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Buddleja davidii

Buddleja davidii

Scientific name: Buddleja davidii, often spelled Buddleia

Common names: Butterfly bush, orange-eye butterfly bush, summer lilac, mimenghua, mi meng hua

Family: Buddlejaceae

Nativity: China and Japan

Location: Ev-Henwood Nature Preserve, Leland, NC

Date: October 24, 2016

Notes: The beautifully ornamental butterfly bush is widely planted in the southeastern United States, and all around the world. It is beloved as a nectar plant for butterflies, but is not a host plant for Southeast native insects. It has naturalized in Britain and is considered invasive in New Zealand, Australia, and the Pacific Northwest.

Since local butterflies don’t lay their eggs on it, and it has potential for taking over in areas where those host plants are needed, how about a native plant instead? Consider the butterfly magnet, buttonbush (Cephalanthus occidentalis), or fothergilla (Fothergilla spp.), or a North American salvia (Salvia coccinea, and others). All look beautiful and provide for local wildlife at the same time — and they add variety and some diversity to your landscape! Who needs a million butterfly bushes if you can plant some other nice things?

If you already have a butterfly bush or find a naturalized one, feel free to use it all up! They make good dye plants, producing shades of green, golden-orange and brown. [1] In China, Buddleja officialis, and perhaps this species as well [2], is used for pink-eye with swelling, watering of the eyes, and for sharpening vision. [3] Anecdotally, B. davidii flowers make a delicious medicinal syrup with sedative properties. [4]

 


[1] http://www.pfaf.org/user/Plant.aspx?LatinName=Buddleia+davidii, accessed November 4, 2016.
[2] http://flora.huh.harvard.edu/china/PDF/PDF15/buddleja.pdf, accessed November 4, 2016.
[3] Chinese Herbal Cures, Henry C. Lu, Sterling Publishing, 1994.
[4] http://www.pfaf.org/user/Plant.aspx?LatinName=Buddleia+davidii, see comment by Sally M., accessed November 4, 2016.

Amsonia ciliata

Flowers begin opening while the plant’s unfurling branches are lax, a curious but beautiful effect.
Gil Nelson, Wildflowers of the Sandhills Region, 2011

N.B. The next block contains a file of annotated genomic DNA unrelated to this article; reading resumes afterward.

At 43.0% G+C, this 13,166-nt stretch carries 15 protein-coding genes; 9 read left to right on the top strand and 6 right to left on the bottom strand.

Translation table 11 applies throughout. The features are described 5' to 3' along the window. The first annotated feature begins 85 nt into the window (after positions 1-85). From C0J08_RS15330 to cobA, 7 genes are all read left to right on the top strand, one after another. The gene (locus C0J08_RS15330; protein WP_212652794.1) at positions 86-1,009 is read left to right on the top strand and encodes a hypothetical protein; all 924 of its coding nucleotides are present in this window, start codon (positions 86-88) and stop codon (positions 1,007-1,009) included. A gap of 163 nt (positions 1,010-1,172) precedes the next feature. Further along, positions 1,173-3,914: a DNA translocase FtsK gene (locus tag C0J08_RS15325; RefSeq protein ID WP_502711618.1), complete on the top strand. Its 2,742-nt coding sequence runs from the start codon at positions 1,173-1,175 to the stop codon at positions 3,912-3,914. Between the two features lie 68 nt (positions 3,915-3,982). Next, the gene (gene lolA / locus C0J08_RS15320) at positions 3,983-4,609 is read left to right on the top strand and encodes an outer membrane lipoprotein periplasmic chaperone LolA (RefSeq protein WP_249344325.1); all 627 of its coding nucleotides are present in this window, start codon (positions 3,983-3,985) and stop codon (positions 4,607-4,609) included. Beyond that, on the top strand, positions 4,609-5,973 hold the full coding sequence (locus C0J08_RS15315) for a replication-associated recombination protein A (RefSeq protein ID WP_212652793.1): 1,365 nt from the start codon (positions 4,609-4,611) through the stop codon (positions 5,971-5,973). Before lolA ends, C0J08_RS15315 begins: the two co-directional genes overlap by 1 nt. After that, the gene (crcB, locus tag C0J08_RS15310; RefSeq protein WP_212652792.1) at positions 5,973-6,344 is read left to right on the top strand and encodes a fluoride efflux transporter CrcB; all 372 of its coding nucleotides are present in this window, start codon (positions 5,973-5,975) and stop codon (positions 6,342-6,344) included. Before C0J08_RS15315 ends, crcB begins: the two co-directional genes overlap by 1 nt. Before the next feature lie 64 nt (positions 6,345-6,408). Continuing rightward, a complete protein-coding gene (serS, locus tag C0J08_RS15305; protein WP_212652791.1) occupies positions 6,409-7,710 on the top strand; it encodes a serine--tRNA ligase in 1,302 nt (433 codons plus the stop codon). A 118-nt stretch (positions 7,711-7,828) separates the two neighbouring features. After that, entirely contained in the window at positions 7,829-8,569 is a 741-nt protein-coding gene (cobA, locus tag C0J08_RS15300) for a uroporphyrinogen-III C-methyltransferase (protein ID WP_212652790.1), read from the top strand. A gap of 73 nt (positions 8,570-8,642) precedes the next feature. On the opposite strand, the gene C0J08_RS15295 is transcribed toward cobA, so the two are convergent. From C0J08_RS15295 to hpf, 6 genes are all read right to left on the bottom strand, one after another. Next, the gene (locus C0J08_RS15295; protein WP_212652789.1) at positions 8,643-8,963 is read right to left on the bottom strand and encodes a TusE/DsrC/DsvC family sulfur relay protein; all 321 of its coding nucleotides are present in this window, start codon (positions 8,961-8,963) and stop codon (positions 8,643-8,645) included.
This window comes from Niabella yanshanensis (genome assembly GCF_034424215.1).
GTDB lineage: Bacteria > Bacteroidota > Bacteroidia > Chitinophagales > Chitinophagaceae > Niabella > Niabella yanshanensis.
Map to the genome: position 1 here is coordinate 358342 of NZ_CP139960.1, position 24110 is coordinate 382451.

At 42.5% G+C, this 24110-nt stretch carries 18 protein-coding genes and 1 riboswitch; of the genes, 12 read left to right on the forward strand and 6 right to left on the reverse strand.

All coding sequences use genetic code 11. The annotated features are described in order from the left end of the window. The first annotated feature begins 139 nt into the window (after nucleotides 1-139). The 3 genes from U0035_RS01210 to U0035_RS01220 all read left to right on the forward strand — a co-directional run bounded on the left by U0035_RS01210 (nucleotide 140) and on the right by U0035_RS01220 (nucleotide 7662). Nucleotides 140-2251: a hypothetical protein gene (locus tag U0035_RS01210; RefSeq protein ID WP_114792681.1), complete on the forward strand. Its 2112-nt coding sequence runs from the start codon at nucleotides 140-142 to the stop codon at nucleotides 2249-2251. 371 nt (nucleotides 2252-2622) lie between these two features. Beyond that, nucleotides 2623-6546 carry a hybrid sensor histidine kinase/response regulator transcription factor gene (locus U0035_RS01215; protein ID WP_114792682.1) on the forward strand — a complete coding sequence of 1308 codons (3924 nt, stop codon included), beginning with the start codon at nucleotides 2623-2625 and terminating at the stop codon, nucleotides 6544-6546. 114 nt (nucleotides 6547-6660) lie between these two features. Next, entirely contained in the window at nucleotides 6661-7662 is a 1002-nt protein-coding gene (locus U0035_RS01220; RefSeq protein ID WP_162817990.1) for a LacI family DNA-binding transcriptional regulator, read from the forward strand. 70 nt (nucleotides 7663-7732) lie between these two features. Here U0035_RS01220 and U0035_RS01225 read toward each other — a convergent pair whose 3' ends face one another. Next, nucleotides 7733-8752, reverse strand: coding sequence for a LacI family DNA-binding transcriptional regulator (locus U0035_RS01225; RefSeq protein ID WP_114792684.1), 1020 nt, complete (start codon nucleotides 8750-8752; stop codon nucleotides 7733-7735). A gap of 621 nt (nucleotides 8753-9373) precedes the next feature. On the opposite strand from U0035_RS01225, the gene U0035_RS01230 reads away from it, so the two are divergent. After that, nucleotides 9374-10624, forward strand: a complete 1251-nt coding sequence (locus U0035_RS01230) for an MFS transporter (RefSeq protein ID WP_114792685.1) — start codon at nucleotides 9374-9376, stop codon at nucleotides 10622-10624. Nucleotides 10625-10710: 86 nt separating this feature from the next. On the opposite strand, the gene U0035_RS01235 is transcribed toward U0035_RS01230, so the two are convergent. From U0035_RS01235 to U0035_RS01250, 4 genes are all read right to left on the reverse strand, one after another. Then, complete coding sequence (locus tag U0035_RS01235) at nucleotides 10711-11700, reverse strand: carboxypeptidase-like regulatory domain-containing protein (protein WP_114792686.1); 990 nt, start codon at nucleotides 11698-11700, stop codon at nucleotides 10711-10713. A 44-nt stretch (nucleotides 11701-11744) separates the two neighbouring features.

Amsonia ciliata

I‘ve heard more often about Amsonia hubrichtii because of its use in gardens, but A. ciliata is a good garden candidate as well. The fringed bluestar has the same things going for it that A. hubrichtii does — light blue flowers in spring, outstanding fall color — but the hairs (cilia) that characterize this species catch the autumn sun in a particularly beautiful way and make it appear to glow. [1]

In the garden, fringed bluestar is tolerant of dry soils and is resistant to deer and insect pests due to its milky sap. It likes a little sun; plant in an open woodland or in a sunnier spot at wood’s edge. A selection, ‘Spring Sky’, from the Philadelphia garden of botanist Mary Henry (1884–1967), is sometimes available in nurseries, or it can be grown from cuttings or seed.

Nineteenth century botanical doctor, botanist, and ethnobotanist, Gideon Lincecum, wrote in his notes, “I have not known this plant used for any thing or by any nation of people. But it possesses the characteristic marks for a good medicine.” He believed the root of the plant to be stimulant, sudorific, and emetic, and thought one day it could come into use. [2]

 

Scientific name: Amsonia ciliata

Common names: Fringed bluestar, sandhills bluestar, slimpod, blue dogbane

Family: Apocynaceae

Native Range: Southeastern US

  1. http://RickDarke.com/amsonia.PDF, accessed 11/01/16.
  2. http://w3.biosci.utexas.edu/prc/lincecum/pages/Amsonia_salicifolia-notes.html, accessed 11/01/16.

Ageratina aromatica

Ageratina aromatica (Lesser Snakeroot)

Scientific name: Ageratina aromatica, syn. Eupatorium aromaticum

Common names: Small-leaved White Snakeroot, Wild-hoarhound, Lesser Snakeroot, Aromatic Eupatorium

Family: Asteraceae

Nativity: Eastern North America

Location: Sandhills Gamelands, Hoffman, NC

Date: October 23, 2016

Notes: Along with thousands of others in the 1800s, Nancy Hanks Lincoln died of “milk sickness” when she drank the milk from a cow that had eaten a close relative of this plant, white snakeroot (A. altissima). A. aromatica may or may not be less toxic than its famous relative, but it looks similar enough to avoid consuming it lest you make a mistake in identification.

The chemical involved is tremetol; you can be poisoned by having a large amount of it at once, or small amounts over a long period. Cows that have eaten the plants will begin to tremble, especially after any exertion, then die within a few days.

Having warned you, CRC World Dictionary of Medicinal and Poisonous Plants by Umberto Quattrocchi (pg.  122) lists several historic uses for A. aromatica, among them crushing the leaves to apply to bruises and sprains.

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